End-Stage Renal Disease: Overview and Risk Factors
Chronic kidney disease is a syndrome in which the kidneys lose their ability to function. Normally, the kidneys filter the blood, produce urine, excrete wastes, and maintain electrolyte balance. End-stage renal disease (ESRD) is the most severe form of chronic kidney disease. It is characterized by severely limited kidney function that is insufficient to maintain the kidney's normal actions. Thus, patients with ESRD require renal replacement therapy via dialysis or kidney transplantation.
Life expectancy for ESRD patients has improved since the advent of dialysis in the 1960s. Nonetheless, the five-year survival is less than 50 percent.
Symptoms may include shortness of breath, nausea, vomiting, poor appetite, weight loss, lethargy, confusion, itching, electrolyte imbalances, seizures, and coma. Further, more than half of patients with ESRD are malnourished, which is associated which increased risk of death.
African-Americans have a significantly higher prevalence of chronic kidney disease compared with other racial groups, due, in part, to higher rates of hypertension. Other risk factors for chronic kidney disease and ESRD include:
- Older age
- Family history of chronic kidney disease
- Urinary tract disorders (e.g., kidney stones and urinary tract obstruction)
- Systemic medical disorders: diabetes mellitus, hypertension, autoimmune disorders (e.g., systemic lupus erythematosus), and systemic infections
- Medications that can be toxic to the kidneys: for example, nonsteroidal anti-inflammatory drugs (e.g., ibuprofen) and contrast dye
- Tobacco use
- The evaluation begins with a medical history and a physical examination.
- Blood testing to measure kidney function is generally performed.
- Testing to determine the underlying cause may include urine testing, ultrasound and CT scan of the kidneys, and kidney biopsy.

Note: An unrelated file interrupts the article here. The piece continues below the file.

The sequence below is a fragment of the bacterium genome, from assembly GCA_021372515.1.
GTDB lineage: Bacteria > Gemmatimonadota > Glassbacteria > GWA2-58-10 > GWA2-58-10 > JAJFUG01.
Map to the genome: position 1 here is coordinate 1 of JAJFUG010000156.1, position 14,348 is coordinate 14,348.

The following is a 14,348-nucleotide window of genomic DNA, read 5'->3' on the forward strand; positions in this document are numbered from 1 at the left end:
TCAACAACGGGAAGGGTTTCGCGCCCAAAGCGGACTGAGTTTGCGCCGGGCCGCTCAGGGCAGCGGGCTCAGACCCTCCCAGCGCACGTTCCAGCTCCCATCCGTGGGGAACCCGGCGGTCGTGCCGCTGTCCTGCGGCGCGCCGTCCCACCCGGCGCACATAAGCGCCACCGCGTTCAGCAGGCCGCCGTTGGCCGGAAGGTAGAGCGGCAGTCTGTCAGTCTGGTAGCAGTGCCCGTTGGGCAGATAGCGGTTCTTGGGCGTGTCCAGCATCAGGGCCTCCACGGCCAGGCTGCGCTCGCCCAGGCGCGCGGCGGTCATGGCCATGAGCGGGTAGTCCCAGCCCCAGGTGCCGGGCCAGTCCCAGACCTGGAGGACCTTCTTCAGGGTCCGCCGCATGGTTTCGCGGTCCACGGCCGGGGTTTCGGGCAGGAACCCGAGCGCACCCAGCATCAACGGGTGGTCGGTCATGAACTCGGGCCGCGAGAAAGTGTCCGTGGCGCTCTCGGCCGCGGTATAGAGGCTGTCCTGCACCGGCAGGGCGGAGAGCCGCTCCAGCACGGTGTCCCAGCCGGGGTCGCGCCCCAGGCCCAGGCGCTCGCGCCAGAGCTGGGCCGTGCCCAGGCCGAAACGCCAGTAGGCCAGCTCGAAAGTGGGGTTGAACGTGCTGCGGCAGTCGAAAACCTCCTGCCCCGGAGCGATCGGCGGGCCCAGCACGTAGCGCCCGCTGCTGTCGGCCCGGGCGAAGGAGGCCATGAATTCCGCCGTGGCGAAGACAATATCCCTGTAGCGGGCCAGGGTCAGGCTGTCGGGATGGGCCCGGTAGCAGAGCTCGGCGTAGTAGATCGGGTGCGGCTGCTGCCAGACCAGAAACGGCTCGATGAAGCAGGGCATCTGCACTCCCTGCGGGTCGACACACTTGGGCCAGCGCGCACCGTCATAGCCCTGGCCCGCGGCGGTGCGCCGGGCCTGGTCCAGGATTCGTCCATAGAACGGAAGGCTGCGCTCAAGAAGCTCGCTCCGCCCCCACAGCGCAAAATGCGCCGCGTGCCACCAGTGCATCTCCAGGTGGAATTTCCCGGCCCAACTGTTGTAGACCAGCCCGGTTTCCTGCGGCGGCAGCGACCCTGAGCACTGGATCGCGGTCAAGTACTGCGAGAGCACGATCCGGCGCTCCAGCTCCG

In general, ESRD is irreversible. Treatment is aimed at treating the complications and replacing renal function via dialysis or transplantation.
- Kidney transplantation is often the treatment of choice. Early identification of kidney replacement candidates is important so that adequate preparation and planning can be done. Referral to a nephrologist should occur as early as possible in order to plan for long-term therapy.
- There are two options for dialysis. Both methods have advantages and disadvantages, and outcomes are similar.
The most widely used method is hemodialysis, which involves the creation of a dialysis port, usually in the arm, and treatment at a dialysis center, typically three times a week.
The other option is continuous peritoneal dialysis, which involves inserting the dialysis material into the patient's abdomen and allowing dialysis to occur continuously or intermittently without need for the patient to travel regularly to a dialysis center.
- It is essential to treat ESRD complications that may arise. These include hypertension, excessive body fluids, electrolyte imbalances (e.g., high potassium, low calcium, and high phosphate), and anemia.
- Psychiatric disorders are common and can interfere with treatment. Adherence to recommended diet and fluid restrictions increases life expectancy and can help to reduce medical complications, treatment side effects, and improve quality of life. However, psychiatric disorders may interfere with treatment compliance.
Depression is the most common psychiatric problem in ESRD patients. Antidepressant treatment with medications and psychotherapy combined is not only effective in improving mood, but also improves nutritional status in dialysis patients.